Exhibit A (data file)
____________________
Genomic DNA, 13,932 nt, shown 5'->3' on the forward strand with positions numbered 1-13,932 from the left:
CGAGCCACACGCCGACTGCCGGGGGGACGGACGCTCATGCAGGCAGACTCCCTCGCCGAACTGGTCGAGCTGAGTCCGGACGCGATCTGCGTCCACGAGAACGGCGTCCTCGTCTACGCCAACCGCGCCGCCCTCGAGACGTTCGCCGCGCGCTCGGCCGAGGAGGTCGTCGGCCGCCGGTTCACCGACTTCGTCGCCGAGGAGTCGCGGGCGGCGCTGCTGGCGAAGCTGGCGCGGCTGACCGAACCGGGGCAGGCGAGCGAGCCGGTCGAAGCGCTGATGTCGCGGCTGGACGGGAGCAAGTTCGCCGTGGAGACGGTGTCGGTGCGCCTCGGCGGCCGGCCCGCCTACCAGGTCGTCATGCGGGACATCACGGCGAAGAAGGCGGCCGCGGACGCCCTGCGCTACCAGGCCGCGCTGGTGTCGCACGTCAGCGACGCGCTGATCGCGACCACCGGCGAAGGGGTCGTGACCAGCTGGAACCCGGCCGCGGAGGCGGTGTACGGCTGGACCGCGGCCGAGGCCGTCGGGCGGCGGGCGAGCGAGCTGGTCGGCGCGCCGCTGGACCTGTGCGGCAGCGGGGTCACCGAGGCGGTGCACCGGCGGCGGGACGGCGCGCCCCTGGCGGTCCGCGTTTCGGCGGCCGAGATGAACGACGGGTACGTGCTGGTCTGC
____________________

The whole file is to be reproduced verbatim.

Genomic DNA, 13,932 nt, shown 5'->3' on the forward strand with positions numbered 1-13,932 from the left:
CGAGCCACACGCCGACTGCCGGGGGGACGGACGCTCATGCAGGCAGACTCCCTCGCCGAACTGGTCGAGCTGAGTCCGGACGCGATCTGCGTCCACGAGAACGGCGTCCTCGTCTACGCCAACCGCGCCGCCCTCGAGACGTTCGCCGCGCGCTCGGCCGAGGAGGTCGTCGGCCGCCGGTTCACCGACTTCGTCGCCGAGGAGTCGCGGGCGGCGCTGCTGGCGAAGCTGGCGCGGCTGACCGAACCGGGGCAGGCGAGCGAGCCGGTCGAAGCGCTGATGTCGCGGCTGGACGGGAGCAAGTTCGCCGTGGAGACGGTGTCGGTGCGCCTCGGCGGCCGGCCCGCCTACCAGGTCGTCATGCGGGACATCACGGCGAAGAAGGCGGCCGCGGACGCCCTGCGCTACCAGGCCGCGCTGGTGTCGCACGTCAGCGACGCGCTGATCGCGACCACCGGCGAAGGGGTCGTGACCAGCTGGAACCCGGCCGCGGAGGCGGTGTACGGCTGGACCGCGGCCGAGGCCGTCGGGCGGCGGGCGAGCGAGCTGGTCGGCGCGCCGCTGGACCTGTGCGGCAGCGGGGTCACCGAGGCGGTGCACCGGCGGCGGGACGGCGCGCCCCTGGCGGTCCGCGTTTCGGCGGCCGAGATGAACGACGGGTACGTGCTGGTCTGC